As DeNiro was (and latterly DiCaprio is) to Scorsese, Timothy Spall is drawn to Mike Leigh. Mr. Turner is their 5th cinematic collaboration and is as exquisite a piece of art as the namesake produced. While some may balk at its seemingly weighty 150 minute running time – and it has been suggested by a friend of mine that it “drags” – I found the whole experience utterly fascinating and thoroughly absorbing.
There is a sense of realism captured through the filmmaking process and the scenes therein that sits, conflicted, against the quite elegantly composed vistas we see Turner experiencing and subsequently creating on his canvas. The “process” blurs the lines of photography and painting; both can be and are Art. Realism is snorted at by Mr. Turner in the latter stages of his life and is quite brilliantly depicted towards the end of this film. Perhaps Mr. Leigh is the perfect man to tell his tale; that sense of realism permeates all his films, lending a touch of gravitas to sometimes mundane day-to-day goings on. His ability to weigh this up against the world seen through Mr. Turner’s eyes elevates the whole experience.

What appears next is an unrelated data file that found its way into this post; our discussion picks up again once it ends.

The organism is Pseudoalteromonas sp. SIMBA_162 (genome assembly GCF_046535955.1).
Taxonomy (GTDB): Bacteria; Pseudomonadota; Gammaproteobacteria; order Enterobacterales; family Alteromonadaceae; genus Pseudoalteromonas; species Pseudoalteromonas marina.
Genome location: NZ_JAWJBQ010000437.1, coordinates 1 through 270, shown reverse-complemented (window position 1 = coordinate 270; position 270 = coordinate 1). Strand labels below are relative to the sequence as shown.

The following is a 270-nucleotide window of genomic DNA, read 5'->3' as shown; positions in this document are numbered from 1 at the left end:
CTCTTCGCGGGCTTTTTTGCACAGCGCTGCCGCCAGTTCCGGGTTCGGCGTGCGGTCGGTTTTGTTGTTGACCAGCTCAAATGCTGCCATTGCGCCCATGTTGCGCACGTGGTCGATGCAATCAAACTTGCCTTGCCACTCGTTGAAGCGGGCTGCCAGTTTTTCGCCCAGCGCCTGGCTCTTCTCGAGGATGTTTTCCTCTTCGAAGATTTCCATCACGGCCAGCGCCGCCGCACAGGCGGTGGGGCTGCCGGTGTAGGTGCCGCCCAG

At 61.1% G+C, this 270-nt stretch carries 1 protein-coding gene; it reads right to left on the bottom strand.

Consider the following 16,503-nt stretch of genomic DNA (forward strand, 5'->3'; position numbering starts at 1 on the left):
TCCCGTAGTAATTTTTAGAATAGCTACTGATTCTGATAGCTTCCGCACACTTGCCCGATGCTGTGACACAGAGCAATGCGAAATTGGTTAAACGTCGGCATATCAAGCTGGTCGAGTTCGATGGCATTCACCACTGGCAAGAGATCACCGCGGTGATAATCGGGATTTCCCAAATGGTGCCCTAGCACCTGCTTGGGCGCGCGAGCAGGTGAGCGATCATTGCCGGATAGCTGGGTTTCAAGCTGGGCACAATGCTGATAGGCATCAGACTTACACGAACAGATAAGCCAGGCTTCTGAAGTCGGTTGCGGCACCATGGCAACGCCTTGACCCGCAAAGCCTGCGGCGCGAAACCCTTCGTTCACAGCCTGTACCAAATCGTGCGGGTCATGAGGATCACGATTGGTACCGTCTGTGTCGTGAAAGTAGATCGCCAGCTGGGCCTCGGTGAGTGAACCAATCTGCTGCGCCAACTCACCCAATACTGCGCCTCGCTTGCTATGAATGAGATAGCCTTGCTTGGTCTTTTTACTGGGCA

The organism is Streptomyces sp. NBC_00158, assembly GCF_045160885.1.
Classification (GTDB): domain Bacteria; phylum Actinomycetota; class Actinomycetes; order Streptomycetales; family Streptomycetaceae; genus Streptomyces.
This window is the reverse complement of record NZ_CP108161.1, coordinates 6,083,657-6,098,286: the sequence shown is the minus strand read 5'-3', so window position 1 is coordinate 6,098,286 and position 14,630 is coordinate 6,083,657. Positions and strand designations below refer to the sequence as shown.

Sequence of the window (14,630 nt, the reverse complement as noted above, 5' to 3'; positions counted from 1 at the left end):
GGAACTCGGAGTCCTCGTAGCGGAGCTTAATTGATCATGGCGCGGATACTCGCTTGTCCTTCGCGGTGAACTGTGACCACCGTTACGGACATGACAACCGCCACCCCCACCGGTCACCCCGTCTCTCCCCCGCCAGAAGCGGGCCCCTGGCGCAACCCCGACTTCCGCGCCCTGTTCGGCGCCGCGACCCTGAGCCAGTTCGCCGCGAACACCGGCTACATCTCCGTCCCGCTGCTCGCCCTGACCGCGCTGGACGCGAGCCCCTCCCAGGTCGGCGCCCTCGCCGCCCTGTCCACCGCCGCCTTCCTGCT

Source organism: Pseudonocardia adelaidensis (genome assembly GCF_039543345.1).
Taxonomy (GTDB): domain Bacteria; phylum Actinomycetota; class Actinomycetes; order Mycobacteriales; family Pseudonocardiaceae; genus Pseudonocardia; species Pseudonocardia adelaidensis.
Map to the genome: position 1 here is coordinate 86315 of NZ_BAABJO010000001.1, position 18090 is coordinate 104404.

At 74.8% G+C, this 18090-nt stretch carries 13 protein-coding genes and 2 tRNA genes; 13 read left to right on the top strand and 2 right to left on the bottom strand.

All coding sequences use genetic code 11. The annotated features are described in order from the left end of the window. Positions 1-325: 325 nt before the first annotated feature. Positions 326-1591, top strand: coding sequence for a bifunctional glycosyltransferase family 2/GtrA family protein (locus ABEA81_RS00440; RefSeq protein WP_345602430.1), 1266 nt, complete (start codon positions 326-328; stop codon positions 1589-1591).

Timothy Spall won the Best Actor award at this years Cannes Film Festival for his portrayal of Joseph Mallord William Turner and quite rightly so. Here’s hoping he also gets some recognition from across the pond with, at least, an Oscar and/or Emmy Award nomination. There would also be a great deal of justice in the world if similar recognition were given to Mike Leigh for this wonderful film. If not, I’m sure we can rely on BAFTA to hand something their way come next year’s awards season. I know Mr. Turner has been out for a little while in the UK, but I do urge you to seek it out. Hopefully you won’t be disappointed.
Thanks for reading 🙂